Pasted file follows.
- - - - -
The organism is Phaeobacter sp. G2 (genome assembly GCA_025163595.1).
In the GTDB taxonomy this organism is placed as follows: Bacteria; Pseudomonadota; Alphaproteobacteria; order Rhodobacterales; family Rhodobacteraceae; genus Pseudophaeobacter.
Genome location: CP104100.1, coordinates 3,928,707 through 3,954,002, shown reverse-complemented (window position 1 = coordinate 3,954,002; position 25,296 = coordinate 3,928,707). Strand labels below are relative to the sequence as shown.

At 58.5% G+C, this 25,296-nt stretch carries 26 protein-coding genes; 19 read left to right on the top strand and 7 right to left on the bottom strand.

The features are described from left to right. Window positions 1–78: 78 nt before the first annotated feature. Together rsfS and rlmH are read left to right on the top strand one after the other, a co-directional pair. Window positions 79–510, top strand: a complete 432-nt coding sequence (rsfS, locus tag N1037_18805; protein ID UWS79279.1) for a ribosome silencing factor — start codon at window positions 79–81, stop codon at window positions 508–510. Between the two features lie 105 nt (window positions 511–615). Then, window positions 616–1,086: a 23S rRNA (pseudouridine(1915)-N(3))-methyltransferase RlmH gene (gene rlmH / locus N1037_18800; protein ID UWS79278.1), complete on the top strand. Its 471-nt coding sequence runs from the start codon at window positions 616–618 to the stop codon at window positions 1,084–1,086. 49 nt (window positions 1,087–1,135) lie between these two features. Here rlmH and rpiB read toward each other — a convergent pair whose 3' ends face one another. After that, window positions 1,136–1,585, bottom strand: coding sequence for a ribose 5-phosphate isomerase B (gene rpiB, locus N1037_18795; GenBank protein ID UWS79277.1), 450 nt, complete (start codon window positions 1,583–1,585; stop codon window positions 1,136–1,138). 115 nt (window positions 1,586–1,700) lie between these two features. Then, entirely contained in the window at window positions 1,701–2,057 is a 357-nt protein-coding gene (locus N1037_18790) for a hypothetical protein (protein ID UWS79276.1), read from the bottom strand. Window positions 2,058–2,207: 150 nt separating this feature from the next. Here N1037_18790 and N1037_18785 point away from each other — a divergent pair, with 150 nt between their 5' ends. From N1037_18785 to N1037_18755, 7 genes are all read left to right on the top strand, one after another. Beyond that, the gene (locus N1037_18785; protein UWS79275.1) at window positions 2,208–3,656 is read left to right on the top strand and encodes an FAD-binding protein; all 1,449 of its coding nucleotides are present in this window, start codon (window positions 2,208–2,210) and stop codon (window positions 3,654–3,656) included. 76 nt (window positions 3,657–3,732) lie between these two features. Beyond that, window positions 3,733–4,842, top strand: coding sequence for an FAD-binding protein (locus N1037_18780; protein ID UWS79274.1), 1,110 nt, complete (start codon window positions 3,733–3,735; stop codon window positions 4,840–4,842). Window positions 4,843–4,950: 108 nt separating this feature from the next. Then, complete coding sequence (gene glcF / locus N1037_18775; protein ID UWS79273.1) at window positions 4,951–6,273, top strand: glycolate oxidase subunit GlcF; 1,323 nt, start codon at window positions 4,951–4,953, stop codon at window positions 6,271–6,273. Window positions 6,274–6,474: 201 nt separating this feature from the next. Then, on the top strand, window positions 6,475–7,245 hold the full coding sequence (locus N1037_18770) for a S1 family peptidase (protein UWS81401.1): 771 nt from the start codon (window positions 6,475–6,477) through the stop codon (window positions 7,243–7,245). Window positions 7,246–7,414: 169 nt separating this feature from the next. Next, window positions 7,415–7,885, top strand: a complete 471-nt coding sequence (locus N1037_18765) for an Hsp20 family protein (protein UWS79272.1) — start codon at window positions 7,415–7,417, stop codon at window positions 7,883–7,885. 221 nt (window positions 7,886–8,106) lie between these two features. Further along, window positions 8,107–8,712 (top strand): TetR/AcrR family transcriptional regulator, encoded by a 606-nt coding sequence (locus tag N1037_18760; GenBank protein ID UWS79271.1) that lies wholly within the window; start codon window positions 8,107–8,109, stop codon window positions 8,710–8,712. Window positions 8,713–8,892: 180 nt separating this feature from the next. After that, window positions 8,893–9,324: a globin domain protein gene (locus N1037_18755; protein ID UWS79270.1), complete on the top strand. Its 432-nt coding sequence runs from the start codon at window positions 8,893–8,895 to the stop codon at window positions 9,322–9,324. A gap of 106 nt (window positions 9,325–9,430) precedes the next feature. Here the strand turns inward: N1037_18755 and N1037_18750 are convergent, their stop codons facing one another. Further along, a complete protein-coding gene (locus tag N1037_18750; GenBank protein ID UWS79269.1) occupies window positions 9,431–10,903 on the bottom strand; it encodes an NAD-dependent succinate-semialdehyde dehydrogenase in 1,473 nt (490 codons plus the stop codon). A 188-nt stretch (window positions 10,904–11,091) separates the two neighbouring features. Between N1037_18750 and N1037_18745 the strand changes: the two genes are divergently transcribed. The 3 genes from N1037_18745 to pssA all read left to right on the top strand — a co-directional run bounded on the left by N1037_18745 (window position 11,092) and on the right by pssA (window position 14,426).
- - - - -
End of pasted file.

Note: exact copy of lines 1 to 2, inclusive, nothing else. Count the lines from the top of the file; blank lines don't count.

The organism is Phaeobacter sp. G2 (genome assembly GCA_025163595.1).
In the GTDB taxonomy this organism is placed as follows: Bacteria; Pseudomonadota; Alphaproteobacteria; order Rhodobacterales; family Rhodobacteraceae; genus Pseudophaeobacter.